# how many integers are there between 10 000 and 99 999...

how many integers are there between 10 000 and 99 999

• a) whose digits are are each odd?
• b) with no repeated digits?
• c) with no repeated digits and whose digits are each odd?

I know there are 90 000 integers. Help please.

• the number of integers is certainly not a matter of chance. This is combinatorics, not probability.
– Guy
Apr 1 '14 at 16:32
• But the probability that a random number has some property can be calculated if the number of integers with that property is known. Apr 1 '14 at 16:35
• @Peter the question does not ask for the probability. it asks for the number of integers. the tag has been edited by the OP.
– Guy
Apr 1 '14 at 16:41

a) Each digit has 5 possibilities, so we have $$5^5 = 3125$$ numbers.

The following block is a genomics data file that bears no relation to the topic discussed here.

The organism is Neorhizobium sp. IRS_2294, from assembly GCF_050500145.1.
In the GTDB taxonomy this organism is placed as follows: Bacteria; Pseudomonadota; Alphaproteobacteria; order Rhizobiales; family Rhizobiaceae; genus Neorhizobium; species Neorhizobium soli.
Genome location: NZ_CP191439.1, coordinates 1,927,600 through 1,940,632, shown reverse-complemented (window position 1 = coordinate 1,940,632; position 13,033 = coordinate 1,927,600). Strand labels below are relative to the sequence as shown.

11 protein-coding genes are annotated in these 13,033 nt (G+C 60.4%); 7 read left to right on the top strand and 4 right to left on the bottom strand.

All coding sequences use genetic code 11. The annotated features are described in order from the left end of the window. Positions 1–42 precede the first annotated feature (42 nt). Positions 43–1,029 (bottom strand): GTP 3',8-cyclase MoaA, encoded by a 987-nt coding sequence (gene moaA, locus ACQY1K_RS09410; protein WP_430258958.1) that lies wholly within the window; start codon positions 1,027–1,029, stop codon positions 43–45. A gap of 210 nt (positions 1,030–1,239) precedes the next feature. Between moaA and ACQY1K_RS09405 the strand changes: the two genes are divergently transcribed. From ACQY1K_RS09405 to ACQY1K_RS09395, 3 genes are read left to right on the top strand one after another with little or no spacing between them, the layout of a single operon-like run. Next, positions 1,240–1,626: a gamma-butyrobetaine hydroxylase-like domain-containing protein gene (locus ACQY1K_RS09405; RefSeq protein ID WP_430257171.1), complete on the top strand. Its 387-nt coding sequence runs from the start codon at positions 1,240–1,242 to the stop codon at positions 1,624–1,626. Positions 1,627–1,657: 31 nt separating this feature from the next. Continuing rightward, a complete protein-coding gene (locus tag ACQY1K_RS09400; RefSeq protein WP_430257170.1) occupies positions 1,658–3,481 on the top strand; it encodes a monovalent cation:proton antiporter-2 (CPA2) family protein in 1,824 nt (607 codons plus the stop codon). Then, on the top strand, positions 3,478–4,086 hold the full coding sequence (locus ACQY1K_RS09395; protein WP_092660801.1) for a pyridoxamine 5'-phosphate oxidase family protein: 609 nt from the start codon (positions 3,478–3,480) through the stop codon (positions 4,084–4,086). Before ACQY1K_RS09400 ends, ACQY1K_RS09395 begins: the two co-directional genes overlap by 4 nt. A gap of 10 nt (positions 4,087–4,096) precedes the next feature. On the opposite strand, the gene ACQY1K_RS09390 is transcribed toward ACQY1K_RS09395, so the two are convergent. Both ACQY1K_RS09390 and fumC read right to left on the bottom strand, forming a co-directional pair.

b) The first two digit have 9 possibilities, the third 8, the fourth 7 and the fifth 6. So, we have $$9*9*8*7*6 = 27216$$ numbers.

c) The odd digits 1,3,5,7,9 can be written down in $$5! = 120$$ different ways, so we have 120 numbers.

Hints - since you show no work of your own - this is essentially a counting question, and you need to be systematic:

For the first, how many ways can the first digit be odd, and the second digit, and the third ...

For the second how many sets of five distinct non-zero digits can you choose? How many numbers can you make from each set? How many sets of five distinct digits can you choose if zero is included? How many numbers can you make from each set (zero can't go first).

For the third, how many sets of five distinct odd digits can you choose? [Zero is even] How many numbers can you make from each set?

I believe you should be able to answer these questions and combine the answers to give the numbers you need. Give it a try, and then if you get stuck on some specific point, edit your question to ask about that specific problem.

This method of splitting counting questions into a number of simpler questions is one I have found helpful over the years. There are other ways of approaching them too.